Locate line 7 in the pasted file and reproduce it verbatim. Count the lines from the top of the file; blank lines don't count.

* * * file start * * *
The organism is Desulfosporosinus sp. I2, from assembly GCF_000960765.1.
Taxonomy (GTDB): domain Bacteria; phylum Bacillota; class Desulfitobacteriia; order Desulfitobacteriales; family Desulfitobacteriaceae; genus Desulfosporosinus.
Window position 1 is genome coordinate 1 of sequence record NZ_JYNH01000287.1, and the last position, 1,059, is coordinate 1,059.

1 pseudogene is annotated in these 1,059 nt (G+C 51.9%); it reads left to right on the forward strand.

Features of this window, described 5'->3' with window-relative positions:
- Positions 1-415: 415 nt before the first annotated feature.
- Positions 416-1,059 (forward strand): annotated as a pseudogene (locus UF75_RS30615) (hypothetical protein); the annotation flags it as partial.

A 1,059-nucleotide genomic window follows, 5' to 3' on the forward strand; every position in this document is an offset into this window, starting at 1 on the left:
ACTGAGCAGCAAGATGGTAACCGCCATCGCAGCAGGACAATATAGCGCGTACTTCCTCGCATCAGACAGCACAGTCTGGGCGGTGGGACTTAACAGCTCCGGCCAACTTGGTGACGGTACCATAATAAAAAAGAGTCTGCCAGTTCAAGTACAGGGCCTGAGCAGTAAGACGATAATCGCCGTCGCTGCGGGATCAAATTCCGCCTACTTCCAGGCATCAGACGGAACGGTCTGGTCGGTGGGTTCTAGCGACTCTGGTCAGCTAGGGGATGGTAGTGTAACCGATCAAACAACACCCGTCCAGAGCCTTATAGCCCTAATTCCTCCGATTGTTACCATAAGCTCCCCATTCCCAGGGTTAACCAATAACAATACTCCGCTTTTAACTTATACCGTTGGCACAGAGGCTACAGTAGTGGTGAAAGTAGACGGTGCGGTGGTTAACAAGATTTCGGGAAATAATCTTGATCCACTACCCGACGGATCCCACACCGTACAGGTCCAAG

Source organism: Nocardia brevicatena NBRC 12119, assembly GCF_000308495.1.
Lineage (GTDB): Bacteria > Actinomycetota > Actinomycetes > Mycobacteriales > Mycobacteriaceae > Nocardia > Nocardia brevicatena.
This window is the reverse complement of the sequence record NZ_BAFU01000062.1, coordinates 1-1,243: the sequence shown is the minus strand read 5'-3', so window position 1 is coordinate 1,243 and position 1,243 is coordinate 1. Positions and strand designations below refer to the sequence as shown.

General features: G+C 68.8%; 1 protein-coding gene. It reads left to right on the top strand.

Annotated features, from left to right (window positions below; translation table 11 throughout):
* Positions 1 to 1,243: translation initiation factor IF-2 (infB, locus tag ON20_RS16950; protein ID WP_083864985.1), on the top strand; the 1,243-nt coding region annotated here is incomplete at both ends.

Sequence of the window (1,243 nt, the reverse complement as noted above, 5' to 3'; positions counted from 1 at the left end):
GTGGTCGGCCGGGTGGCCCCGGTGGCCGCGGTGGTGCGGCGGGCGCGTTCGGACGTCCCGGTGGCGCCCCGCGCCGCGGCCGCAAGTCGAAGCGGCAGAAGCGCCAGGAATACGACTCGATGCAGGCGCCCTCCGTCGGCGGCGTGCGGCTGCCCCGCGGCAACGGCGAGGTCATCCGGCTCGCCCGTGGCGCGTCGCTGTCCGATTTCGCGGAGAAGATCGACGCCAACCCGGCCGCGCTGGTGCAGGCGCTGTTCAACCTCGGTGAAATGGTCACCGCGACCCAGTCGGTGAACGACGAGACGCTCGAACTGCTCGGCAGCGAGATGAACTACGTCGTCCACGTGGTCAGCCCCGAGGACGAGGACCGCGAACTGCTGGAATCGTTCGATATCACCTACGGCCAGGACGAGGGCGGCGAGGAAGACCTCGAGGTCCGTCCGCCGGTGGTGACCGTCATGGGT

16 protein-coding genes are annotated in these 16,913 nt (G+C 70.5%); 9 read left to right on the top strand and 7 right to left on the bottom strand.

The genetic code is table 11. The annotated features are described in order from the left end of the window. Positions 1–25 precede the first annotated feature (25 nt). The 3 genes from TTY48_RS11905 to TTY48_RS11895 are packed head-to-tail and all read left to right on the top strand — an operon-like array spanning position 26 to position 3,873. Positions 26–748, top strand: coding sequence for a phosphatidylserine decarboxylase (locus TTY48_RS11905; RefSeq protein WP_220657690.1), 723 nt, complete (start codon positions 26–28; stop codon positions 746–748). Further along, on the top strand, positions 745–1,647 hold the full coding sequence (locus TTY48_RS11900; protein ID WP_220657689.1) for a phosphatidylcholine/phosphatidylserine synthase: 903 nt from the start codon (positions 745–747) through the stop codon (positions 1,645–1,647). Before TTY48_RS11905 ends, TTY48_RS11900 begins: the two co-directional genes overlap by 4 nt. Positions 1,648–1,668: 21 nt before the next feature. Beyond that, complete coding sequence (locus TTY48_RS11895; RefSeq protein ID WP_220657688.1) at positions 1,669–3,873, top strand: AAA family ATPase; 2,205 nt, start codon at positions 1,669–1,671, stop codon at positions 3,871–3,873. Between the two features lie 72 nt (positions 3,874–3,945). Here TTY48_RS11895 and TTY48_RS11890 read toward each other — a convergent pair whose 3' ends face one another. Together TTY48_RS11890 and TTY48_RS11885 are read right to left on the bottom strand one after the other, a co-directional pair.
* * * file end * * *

- Positions 416-1,059 (forward strand): annotated as a pseudogene (locus UF75_RS30615) (hypothetical protein); the annotation flags it as partial.